As a Healthy Start Grantee, you see the value in providing preconception care. This “Ask the Expert” webinar will feature a presentation by Dr. Brian Jack, Professor and Chair of the Department of Family Medicine at the Boston University School of Medicine and Boston Medical Center, about why preconception care is so critical for improving women’s health. It will also touch on approaches relevant to Healthy Start grantees for providing preconception care and possible barriers to providing this care. Useful resources on preconception care will also be shared.
By the end of the webinar, participants will be able to:
- Define preconception care and its clinical content
- Provide a brief history of preconception care in the US
- Explain how preconception care could be one way to address poor birth outcomes, and disparities in poor birth outcomes, in the US
- To propose approaches and resources for providing and promoting preconception care in various settings
Prenatal Plus is a program that provides care coordination, nutrition and mental health counseling to Medicaid-eligible pregnant women in Colorado who are at a high risk for delivering low birth weight infants. The program uses the client-centered counseling approach with all participants to address a variety of issues that have been shown to have a negative impact on birth outcomes. The key health areas targeted by this program are healthy weight, smoking cessation and depression. The program has been demonstrated to decrease the rate of low-birth weight infants and resolve the risks putting women at risk of delivering low-birth weight infants.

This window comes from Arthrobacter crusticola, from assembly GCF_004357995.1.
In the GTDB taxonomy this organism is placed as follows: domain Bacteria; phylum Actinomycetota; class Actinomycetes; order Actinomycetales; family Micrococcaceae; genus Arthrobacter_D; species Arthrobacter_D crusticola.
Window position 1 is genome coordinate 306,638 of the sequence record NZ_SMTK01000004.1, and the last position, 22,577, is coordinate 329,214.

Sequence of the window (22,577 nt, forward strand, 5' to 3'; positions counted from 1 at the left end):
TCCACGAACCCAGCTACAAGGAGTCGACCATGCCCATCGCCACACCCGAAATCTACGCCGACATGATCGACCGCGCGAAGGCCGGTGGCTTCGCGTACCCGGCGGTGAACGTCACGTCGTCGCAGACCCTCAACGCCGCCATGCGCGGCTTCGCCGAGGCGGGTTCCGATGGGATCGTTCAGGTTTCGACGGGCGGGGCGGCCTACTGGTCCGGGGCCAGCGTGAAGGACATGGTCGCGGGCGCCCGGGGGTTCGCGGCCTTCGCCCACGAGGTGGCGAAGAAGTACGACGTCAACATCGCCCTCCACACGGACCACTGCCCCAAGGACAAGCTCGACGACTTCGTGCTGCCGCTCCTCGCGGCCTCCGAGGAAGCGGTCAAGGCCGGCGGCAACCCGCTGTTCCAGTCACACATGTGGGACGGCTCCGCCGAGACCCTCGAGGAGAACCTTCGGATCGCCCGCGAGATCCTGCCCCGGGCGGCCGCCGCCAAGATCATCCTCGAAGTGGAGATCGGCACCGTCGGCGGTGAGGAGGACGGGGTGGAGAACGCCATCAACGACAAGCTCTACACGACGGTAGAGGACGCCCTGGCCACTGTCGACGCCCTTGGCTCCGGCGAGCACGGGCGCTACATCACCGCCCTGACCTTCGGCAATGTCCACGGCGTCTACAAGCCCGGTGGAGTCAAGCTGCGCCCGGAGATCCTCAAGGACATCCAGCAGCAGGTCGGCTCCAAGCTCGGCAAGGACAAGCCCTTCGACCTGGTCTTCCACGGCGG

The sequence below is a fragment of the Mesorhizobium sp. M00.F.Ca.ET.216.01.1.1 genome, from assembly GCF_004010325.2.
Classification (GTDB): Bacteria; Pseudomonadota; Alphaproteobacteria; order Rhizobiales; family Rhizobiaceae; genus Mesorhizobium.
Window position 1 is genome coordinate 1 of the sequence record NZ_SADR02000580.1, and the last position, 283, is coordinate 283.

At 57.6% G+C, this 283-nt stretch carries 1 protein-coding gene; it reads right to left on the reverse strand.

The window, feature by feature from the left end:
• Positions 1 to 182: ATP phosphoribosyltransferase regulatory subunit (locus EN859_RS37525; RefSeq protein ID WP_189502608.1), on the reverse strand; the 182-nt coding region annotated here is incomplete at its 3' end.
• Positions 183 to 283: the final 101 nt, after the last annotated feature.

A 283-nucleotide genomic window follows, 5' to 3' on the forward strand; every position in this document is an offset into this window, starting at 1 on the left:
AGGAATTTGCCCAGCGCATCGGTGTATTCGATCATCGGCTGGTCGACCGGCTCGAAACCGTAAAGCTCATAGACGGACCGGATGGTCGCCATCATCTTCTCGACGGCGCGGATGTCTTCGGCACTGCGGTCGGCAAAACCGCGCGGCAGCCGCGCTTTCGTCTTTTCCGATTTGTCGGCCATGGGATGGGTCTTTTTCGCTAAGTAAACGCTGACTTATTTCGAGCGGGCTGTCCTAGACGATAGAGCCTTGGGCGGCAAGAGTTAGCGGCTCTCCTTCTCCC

Intervention program that provides comprehensive care to low-income pregnant and postpartum women with high BMI and depressive symptoms. Links patients to clinical care coordinators trained in motivational interviewing who promotes participation in a portfolio of mental and physical wellness activities.
Men’s portion of the CDC’s information on preconception health and health care. Includes information on making a reproductive life plan for men, preventing and treating sexually transmitted diseases, tobacco and drug cessation, infertility, maintaining a healthy weight, learning about family history, getting help for violence, getting mentally healthy, and supporting one’s partner.
Health behavior intervention that aims to improve women’s preconception and interconception health. Developed for low-income rural communities in Central Pennsylvania. Enrolls non-pregnant women capable of becoming pregnant in the future. Provides education about health-related factors associated with poor pregnancy outcomes; facilitates increased physical activity and improved nutrition; and encourages self-efficacy for personal healthcare. Enrollees attend six 2 hour group sessions over 12 weeks. Intervention was found to have improved attitudes and behaviors related to nutrition, folic acid supplementation, physical activity, and stress management, increased internal control of birth outcomes, lowered weight and BMI, and lowered pregnancy weight gain.